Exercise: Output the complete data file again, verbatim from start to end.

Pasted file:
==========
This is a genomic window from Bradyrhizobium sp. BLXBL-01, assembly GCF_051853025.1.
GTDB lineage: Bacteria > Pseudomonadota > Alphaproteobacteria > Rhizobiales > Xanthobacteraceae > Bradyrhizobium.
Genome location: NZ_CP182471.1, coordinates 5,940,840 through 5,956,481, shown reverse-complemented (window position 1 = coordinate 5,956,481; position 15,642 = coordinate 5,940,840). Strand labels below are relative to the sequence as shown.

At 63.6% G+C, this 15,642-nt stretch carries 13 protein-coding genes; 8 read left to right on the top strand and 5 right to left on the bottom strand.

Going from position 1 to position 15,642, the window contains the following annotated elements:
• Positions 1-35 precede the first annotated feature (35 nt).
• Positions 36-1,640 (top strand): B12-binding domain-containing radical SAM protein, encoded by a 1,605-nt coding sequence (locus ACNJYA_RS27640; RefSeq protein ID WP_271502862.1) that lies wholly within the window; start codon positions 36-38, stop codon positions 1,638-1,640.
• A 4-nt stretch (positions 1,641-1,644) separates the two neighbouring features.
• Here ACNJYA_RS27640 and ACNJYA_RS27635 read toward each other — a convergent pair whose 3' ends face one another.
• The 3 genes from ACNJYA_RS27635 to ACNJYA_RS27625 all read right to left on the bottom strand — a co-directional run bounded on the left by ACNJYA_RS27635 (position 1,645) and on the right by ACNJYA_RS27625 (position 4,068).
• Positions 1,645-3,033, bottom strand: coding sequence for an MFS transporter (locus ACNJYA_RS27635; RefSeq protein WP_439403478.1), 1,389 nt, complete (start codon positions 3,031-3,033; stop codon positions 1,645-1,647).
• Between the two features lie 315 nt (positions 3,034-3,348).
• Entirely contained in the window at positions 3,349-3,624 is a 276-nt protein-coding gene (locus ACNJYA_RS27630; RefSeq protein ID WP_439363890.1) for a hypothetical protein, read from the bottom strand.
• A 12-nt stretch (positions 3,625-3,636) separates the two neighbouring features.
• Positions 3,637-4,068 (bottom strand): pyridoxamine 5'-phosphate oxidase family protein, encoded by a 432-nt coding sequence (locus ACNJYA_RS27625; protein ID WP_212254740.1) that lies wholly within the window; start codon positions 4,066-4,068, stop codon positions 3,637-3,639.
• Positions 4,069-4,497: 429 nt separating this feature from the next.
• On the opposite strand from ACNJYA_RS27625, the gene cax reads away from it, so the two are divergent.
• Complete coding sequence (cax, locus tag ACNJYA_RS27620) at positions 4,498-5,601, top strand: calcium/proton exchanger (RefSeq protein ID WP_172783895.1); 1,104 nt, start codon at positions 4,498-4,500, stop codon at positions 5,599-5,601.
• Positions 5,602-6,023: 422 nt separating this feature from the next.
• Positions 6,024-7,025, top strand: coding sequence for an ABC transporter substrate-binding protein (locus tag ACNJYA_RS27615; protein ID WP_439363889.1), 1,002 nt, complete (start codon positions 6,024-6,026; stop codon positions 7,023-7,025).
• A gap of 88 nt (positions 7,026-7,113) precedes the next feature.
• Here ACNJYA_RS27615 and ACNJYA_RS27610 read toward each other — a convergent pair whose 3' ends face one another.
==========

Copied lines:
This is a genomic window from Bradyrhizobium sp. BLXBL-01, assembly GCF_051853025.1.
GTDB lineage: Bacteria > Pseudomonadota > Alphaproteobacteria > Rhizobiales > Xanthobacteraceae > Bradyrhizobium.
Genome location: NZ_CP182471.1, coordinates 5,940,840 through 5,956,481, shown reverse-complemented (window position 1 = coordinate 5,956,481; position 15,642 = coordinate 5,940,840). Strand labels below are relative to the sequence as shown.

At 63.6% G+C, this 15,642-nt stretch carries 13 protein-coding genes; 8 read left to right on the top strand and 5 right to left on the bottom strand.

Going from position 1 to position 15,642, the window contains the following annotated elements:
• Positions 1-35 precede the first annotated feature (35 nt).
• Positions 36-1,640 (top strand): B12-binding domain-containing radical SAM protein, encoded by a 1,605-nt coding sequence (locus ACNJYA_RS27640; RefSeq protein ID WP_271502862.1) that lies wholly within the window; start codon positions 36-38, stop codon positions 1,638-1,640.
• A 4-nt stretch (positions 1,641-1,644) separates the two neighbouring features.
• Here ACNJYA_RS27640 and ACNJYA_RS27635 read toward each other — a convergent pair whose 3' ends face one another.
• The 3 genes from ACNJYA_RS27635 to ACNJYA_RS27625 all read right to left on the bottom strand — a co-directional run bounded on the left by ACNJYA_RS27635 (position 1,645) and on the right by ACNJYA_RS27625 (position 4,068).
• Positions 1,645-3,033, bottom strand: coding sequence for an MFS transporter (locus ACNJYA_RS27635; RefSeq protein WP_439403478.1), 1,389 nt, complete (start codon positions 3,031-3,033; stop codon positions 1,645-1,647).
• Between the two features lie 315 nt (positions 3,034-3,348).
• Entirely contained in the window at positions 3,349-3,624 is a 276-nt protein-coding gene (locus ACNJYA_RS27630; RefSeq protein ID WP_439363890.1) for a hypothetical protein, read from the bottom strand.
• A 12-nt stretch (positions 3,625-3,636) separates the two neighbouring features.
• Positions 3,637-4,068 (bottom strand): pyridoxamine 5'-phosphate oxidase family protein, encoded by a 432-nt coding sequence (locus ACNJYA_RS27625; protein ID WP_212254740.1) that lies wholly within the window; start codon positions 4,066-4,068, stop codon positions 3,637-3,639.
• Positions 4,069-4,497: 429 nt separating this feature from the next.
• On the opposite strand from ACNJYA_RS27625, the gene cax reads away from it, so the two are divergent.
• Complete coding sequence (cax, locus tag ACNJYA_RS27620) at positions 4,498-5,601, top strand: calcium/proton exchanger (RefSeq protein ID WP_172783895.1); 1,104 nt, start codon at positions 4,498-4,500, stop codon at positions 5,599-5,601.
• Positions 5,602-6,023: 422 nt separating this feature from the next.
• Positions 6,024-7,025, top strand: coding sequence for an ABC transporter substrate-binding protein (locus tag ACNJYA_RS27615; protein ID WP_439363889.1), 1,002 nt, complete (start codon positions 6,024-6,026; stop codon positions 7,023-7,025).
• A gap of 88 nt (positions 7,026-7,113) precedes the next feature.
• Here ACNJYA_RS27615 and ACNJYA_RS27610 read toward each other — a convergent pair whose 3' ends face one another.